Koji Ryui: Alchemist of the Everyday - Art Collector

Issue 78, October - December 2016

Some hip curator needs to put on a contemporary Australian sculpture survey – and soon. Sculpture is everywhere at the moment. From comparative old-schoolers like Mikala Dwyer and Hany Armanious to the fabulous recent show by Janet Burchill and Jennifer McCamley at Neon Parc, to the younger-generation Helen Grogan and Carly Fisher, to now Koji Ryui, who is presenting his sixth solo exhibition at Sarah Cottier Gallery this November.

What is it with sculpture at the moment? Actually, the paradox is that it’s sculpture after installation, sculpture that takes into account and goes beyond installation. Take Armanious, for example. His early work is grunge scatterpieces that do everything possible to avoid any formal description, judgement, categorisation. They’re anti-art or at least anti-sculpture, and this is indicated by the various pours, throws and, yes, scatters by which they’re made. But at a certain point he stops and decides once again to make art. And this is figured precisely by the upside-down wineglasses on which he mounts his hotmelts, which contain them, mould them, restrain them, put them back on a plinth (even if they face away from each other).

It’s got to be an act of homage when Ryui presses an upside-down wineglass over the head of one of the two clay figurines stuffed into a yellow polyethelene bag with a smiley face on it that make up
Have a Nice Day (2014). It’s a gesture that operates a bit like a thought bubble or conversely a Maxwell Smart-like cone of silence, but mainly it’s an elegant formalising device. It somehow etherealises the slumped bag of un red clay, making it seem weightless and transparent, rising up into the sky like a steeple. It takes the base materiality of the work and forces us to see it through an aesthetic lens. Now, like a sculpture on a plinth, the work seems to declare its own internal space, the part of the room that belongs specifically to it, as opposed to the unbounded ambience of installation.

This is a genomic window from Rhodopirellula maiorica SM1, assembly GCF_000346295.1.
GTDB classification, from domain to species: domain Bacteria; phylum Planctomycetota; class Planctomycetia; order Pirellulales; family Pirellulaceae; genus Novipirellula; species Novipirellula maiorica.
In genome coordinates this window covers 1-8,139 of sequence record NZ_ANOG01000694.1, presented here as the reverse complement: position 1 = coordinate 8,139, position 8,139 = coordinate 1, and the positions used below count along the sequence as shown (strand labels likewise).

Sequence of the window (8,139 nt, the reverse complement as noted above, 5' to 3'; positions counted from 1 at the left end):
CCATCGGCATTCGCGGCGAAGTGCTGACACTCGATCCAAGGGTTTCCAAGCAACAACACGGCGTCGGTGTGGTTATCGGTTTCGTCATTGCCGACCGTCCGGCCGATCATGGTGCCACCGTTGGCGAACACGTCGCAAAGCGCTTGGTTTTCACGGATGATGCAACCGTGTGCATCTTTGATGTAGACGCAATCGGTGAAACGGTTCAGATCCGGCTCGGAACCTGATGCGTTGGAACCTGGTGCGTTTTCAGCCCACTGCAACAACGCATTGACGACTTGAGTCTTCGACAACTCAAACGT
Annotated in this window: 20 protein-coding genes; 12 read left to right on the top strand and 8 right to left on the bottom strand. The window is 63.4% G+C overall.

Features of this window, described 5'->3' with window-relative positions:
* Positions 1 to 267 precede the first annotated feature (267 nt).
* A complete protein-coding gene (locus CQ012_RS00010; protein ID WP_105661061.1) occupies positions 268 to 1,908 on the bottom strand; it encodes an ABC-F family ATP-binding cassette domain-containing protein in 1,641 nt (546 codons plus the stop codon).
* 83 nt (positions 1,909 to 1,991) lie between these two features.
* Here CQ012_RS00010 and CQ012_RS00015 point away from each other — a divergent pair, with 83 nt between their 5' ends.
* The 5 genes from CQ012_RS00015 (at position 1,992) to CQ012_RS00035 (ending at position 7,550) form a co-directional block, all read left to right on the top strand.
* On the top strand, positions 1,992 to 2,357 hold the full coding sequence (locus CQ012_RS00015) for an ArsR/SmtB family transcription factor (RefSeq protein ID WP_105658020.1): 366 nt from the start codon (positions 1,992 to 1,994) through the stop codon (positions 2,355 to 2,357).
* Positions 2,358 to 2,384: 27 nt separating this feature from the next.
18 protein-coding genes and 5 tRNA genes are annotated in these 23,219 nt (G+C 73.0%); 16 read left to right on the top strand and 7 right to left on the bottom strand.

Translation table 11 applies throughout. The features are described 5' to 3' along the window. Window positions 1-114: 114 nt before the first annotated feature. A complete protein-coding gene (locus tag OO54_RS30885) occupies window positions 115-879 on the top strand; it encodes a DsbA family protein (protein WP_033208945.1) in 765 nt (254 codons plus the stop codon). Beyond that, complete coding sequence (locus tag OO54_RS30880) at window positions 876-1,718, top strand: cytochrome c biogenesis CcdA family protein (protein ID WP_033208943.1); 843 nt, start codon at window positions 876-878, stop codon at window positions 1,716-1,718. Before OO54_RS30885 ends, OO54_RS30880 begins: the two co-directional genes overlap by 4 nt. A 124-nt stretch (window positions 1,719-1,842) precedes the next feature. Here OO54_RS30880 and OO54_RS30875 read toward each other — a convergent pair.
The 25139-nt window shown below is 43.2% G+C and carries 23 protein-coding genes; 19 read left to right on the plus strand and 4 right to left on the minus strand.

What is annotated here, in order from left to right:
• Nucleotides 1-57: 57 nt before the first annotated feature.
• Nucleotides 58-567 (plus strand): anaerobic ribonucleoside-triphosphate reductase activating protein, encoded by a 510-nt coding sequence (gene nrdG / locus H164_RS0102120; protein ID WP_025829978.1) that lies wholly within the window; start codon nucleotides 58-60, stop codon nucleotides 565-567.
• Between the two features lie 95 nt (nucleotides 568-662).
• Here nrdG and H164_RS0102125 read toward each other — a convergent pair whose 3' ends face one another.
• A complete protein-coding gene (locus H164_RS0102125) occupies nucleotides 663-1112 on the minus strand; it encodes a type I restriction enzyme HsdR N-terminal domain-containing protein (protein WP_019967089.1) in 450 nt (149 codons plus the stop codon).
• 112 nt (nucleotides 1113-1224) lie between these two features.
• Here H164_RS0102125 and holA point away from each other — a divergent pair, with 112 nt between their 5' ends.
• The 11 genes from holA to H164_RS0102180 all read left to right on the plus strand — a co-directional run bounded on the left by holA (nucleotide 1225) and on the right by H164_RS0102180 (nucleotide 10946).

And all of Ryui’s work is like this. It might be an entanglement of poly-coated wire on a white cane stand, it might be a heterogeneous bunch of objects on a galvanised steel stand, it might just be wooden shelves themselves – but there’s always a distinction between us and it, and it always seeks to articulate (and make us become aware of) the reasons why it is the way it is. Ryui suggests that the work
Lumpen (2016), which was shown earlier this year in the Sarah Cottier Gallery’s group exhibition Another Green World, and which consist of a green candle wax cast of the head of Pericles atop a bent steel pipe, will be the basis of his upcoming show. If we think about it, with Pericles’ head on one side and the length of the bent steel on the other, it’s a beautiful example of contrapposto. The point is not only how the great general remains so calm and inwardly focussed with his eyes closed, but how the work remains so precariously balanced. And precariously balanced forever.

That’s sculpture – and its rules and pleasures are different from those of installation. They’re not physical, but – for want of a better word – cerebral, like an inverted wine glass being put over our head. Or even – used with all precautions, or at least with invisible quote marks around it – emotional, a little like Ryui’s making a series of works with the subtitle
Emoticon. We can begin to have feelings about these works, almost (but not quite) in the sense that Ryui himself speaks of “empathy” and the projection of “one’s psyche, perceptions and expectations onto inanimate objects.” If the big lesson of ACCA’s recent show Painting. More Painting is that painting is currently going through a post-post-medium moment, then similarly a whole generation of young and not-so-young sculptors are rediscovering the possibilities of sculpture after (but also absorbing the lessons of) installation.


Rex Butler


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